EDWARD Ayrton was a scholar at a grammar school in Horton-in Ribblesdale in the mid 1800s. His school books show how different his learning was compared to modern-day teenagers. No computers for him, learning about the world involved the laborious copying out of maps. Here, John Cuthbert of 'Capturing the Past' gives us a glimpse into what Edward would have learnt.

WHEN we look back at our days at school, we have a variety of reactions. Some remember it fondly, recalling days of friendship and learning. Some have the opposite reaction, remembering cold classrooms, fierce and uncompromising teachers and incomprehensible subjects.

‘Capturing the Past’ gives an opportunity to look back at the school days of the mid-19th century, showing exercise and copy books of a pupil in the Dales. It shows how his future life was being influenced by his schooling and the kinds of subject matter considered important for a grammar school pupil some 164 years ago.

Edward Ayrton attended a grammar school in the mid-19th century. The school, in Brackenbottom Lane, Horton-in-Ribblesdale, was founded in the early 16th century as a free grammar school and converted to a grant-maintained C of E elementary school in 1878. The young Edward attended the school from 1859 to 1864.

Although grammar schools were originally created to allow pupils to learn the classical languages of Latin and Greek, Edward’s education prepared him for a more practical career.

His exercise books show how he copied standard phrases to improve his handwriting, how he copied maps to learn about the world, and how he did calculations to prepare him for trade. Edward’s exercise and copy books are dated from 1859 to 1864. We do not know his exact age, but traditionally, grammar school education finished at the age of 14.

Edward’s 'copy book' does not contain modern phrases such as ‘How much would I save in postage if I joined Amazon Prime?’ or ‘How to connect a wireless printer to a tablet over wi-fi’. The handwriting practice he was undertaking used phrases such as ‘Andrew Williamson & Company Brokers’, ‘Commission upon this Month’s Sales £390’ and ‘Edmundson & Underwood. Haberdashers’. Copying such text not only perfected his handwriting, it also shows us the kind of subject matter considered important at the time.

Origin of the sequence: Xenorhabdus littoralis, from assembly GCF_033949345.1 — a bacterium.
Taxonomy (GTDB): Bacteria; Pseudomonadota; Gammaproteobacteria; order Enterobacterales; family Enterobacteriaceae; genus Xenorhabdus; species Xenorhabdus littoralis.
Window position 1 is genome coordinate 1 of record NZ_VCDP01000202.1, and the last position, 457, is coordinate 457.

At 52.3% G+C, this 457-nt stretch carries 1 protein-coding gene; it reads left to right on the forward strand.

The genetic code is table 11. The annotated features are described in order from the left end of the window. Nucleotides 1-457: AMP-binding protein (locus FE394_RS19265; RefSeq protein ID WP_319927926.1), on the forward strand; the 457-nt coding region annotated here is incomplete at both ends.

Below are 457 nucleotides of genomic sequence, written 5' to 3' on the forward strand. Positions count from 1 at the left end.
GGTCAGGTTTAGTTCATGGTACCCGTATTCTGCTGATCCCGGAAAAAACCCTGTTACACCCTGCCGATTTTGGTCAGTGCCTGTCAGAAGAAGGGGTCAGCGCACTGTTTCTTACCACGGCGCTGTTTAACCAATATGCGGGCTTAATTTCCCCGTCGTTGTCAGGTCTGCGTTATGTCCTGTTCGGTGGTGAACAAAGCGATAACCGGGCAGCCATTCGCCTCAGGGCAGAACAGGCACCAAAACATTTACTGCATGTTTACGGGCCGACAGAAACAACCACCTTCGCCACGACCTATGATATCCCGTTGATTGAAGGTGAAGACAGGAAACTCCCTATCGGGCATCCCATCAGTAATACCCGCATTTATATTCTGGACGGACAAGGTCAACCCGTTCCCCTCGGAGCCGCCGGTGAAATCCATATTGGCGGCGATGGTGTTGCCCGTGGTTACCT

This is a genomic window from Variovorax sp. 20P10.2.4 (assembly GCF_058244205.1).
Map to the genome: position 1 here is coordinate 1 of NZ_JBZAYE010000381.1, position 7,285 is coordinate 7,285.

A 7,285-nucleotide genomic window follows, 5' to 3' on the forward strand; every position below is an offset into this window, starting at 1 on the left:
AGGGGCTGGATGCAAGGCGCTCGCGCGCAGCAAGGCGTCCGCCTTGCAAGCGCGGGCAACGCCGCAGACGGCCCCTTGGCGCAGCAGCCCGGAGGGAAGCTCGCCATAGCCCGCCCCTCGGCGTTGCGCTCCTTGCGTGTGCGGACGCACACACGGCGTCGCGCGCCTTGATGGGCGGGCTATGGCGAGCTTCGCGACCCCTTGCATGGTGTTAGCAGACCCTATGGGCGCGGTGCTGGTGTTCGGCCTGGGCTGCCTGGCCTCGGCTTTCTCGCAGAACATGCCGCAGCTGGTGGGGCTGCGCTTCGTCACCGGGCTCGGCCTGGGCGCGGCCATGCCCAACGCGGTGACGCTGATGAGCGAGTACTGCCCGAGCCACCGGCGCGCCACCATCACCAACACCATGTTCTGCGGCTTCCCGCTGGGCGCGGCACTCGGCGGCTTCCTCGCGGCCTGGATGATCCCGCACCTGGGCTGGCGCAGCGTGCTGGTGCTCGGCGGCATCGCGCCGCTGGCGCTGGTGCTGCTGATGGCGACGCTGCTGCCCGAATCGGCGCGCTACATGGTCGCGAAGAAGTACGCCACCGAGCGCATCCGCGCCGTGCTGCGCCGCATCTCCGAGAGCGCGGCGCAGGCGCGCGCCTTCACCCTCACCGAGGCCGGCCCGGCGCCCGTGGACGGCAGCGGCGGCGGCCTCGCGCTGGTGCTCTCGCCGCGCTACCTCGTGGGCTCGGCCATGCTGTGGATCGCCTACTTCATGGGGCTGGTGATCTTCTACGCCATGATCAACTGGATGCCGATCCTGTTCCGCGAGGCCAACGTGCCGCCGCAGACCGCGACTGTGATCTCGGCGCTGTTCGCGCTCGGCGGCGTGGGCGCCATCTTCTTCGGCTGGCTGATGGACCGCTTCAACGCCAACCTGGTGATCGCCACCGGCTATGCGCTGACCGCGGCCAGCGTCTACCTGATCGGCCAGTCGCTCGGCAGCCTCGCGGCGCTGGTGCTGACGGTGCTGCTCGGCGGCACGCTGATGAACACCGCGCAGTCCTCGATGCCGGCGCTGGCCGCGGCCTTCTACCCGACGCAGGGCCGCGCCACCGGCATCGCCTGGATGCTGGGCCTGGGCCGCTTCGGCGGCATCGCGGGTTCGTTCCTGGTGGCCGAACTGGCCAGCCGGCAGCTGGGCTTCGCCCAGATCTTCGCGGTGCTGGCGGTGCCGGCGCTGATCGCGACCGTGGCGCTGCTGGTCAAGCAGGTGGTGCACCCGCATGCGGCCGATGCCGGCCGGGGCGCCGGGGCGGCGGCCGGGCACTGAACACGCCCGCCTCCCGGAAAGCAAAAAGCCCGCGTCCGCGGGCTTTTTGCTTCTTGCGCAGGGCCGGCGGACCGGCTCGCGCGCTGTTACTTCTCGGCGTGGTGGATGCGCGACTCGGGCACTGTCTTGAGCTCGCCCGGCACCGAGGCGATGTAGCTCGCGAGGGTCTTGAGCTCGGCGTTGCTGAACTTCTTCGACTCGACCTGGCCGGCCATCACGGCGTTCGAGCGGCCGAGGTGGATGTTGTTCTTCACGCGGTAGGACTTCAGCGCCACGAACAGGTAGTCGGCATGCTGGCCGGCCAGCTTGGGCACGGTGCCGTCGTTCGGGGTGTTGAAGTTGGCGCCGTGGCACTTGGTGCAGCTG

Edward had to copy maps into one of his exercise books. He had copied maps of South America, Europe, Asia, North America, Spain and Portugal, the British Isles and one of France.

If readers look at modern maps of these parts of the world, they will see a number of differences: ‘Arabia’, ‘Hindoostn’ (sic) and ‘Siam’ were marked on his map of Asia.

We would now write ‘Jordan, Iraq, Saudi Arabia, Yemen, UAE and Oman’, ‘Pakistan, India and Bangladesh’ and ‘Thailand’. ‘British America’ and ‘Russian America’ are marked on his map of North America. We would now mark them as ‘Canada’ and ‘Alaska’. ‘Greenland’ is rather vague in its outline and was not shown as an island.

Edward had to learn how to work out his sums – no calculators here. The kind of life he was being prepared for is shown in the type of problems he had to solve: ‘At an election where 979 votes were given, the successful candidate had a majority of 47; what were the numbers for each?’ and ‘What is the discount on £257, 8s, 8¼d paid 210 days before due at 4½ per cent?’.

For those readers old enough to remember ‘pounds, shillings and pence’ this last problem may sound familiar. Problems in every-day arithmetic were complicated by having subdivisions of different sizes.

For example, one pound was 20 shillings; one shilling - 12 pence. Weights were even more complicated: one ton was 20 hundredweight; one hundredweight was four quarters; one quarter was two stones; one stone was 14 pounds; and one pound was 16 ounces.

Anyone trading with companies overseas had to cope with even more units. For example, when measuring cloth: 2¼ inches made a nail; four nails made one quarter; three quarters made a Flemish ell, four quarters made a yard, five quarters made a British ell and six quarters made a French ell. Let us hope that Edward remembered all these things as he moved forward into his adult life.

This excellent glimpse into our history is one of many within the ‘Capturing the Past’ project. We collect historical images, documents and words from those who lived or are living in the Yorkshire Dales National Park.

Capturing the Past is managed by Friends of the Dales and was developed by the Ingleborough Dales Landscape Partnership, led by YDMT and supported by the National Lottery Heritage Fund. To view the archives or find out more about adding yours, visit: www.dalescommunityarchives.org.uk If you’d rather just have a conversation about contributing something, send John Cuthbert an email: dalescommunityarchives@gmail.com Edward Ayrton’s school books can be found at: dalescommunityarchives.org.uk. Once you are on the home page, type ‘Edward Ayrton’ into the search box.